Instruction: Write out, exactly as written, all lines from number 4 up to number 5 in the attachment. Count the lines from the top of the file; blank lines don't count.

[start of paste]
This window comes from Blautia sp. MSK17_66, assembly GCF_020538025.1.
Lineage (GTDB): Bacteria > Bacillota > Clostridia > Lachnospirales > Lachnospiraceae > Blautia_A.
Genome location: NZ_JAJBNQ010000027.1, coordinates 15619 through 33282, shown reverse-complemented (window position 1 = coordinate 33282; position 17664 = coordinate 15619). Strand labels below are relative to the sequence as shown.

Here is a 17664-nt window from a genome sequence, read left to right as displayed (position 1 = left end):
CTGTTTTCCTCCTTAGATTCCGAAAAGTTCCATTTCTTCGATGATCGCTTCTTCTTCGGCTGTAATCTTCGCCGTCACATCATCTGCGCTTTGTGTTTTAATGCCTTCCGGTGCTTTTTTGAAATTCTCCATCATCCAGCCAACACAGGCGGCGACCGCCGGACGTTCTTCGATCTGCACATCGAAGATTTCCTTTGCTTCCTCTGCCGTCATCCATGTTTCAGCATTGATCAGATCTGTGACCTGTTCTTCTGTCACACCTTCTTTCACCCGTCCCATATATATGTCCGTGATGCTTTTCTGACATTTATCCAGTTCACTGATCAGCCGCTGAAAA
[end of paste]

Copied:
Here is a 17664-nt window from a genome sequence, read left to right as displayed (position 1 = left end):
CTGTTTTCCTCCTTAGATTCCGAAAAGTTCCATTTCTTCGATGATCGCTTCTTCTTCGGCTGTAATCTTCGCCGTCACATCATCTGCGCTTTGTGTTTTAATGCCTTCCGGTGCTTTTTTGAAATTCTCCATCATCCAGCCAACACAGGCGGCGACCGCCGGACGTTCTTCGATCTGCACATCGAAGATTTCCTTTGCTTCCTCTGCCGTCATCCATGTTTCAGCATTGATCAGATCTGTGACCTGTTCTTCTGTCACACCTTCTTTCACCCGTCCCATATATATGTCCGTGATGCTTTTCTGACATTTATCCAGTTCACTGATCAGCCGCTGAAAA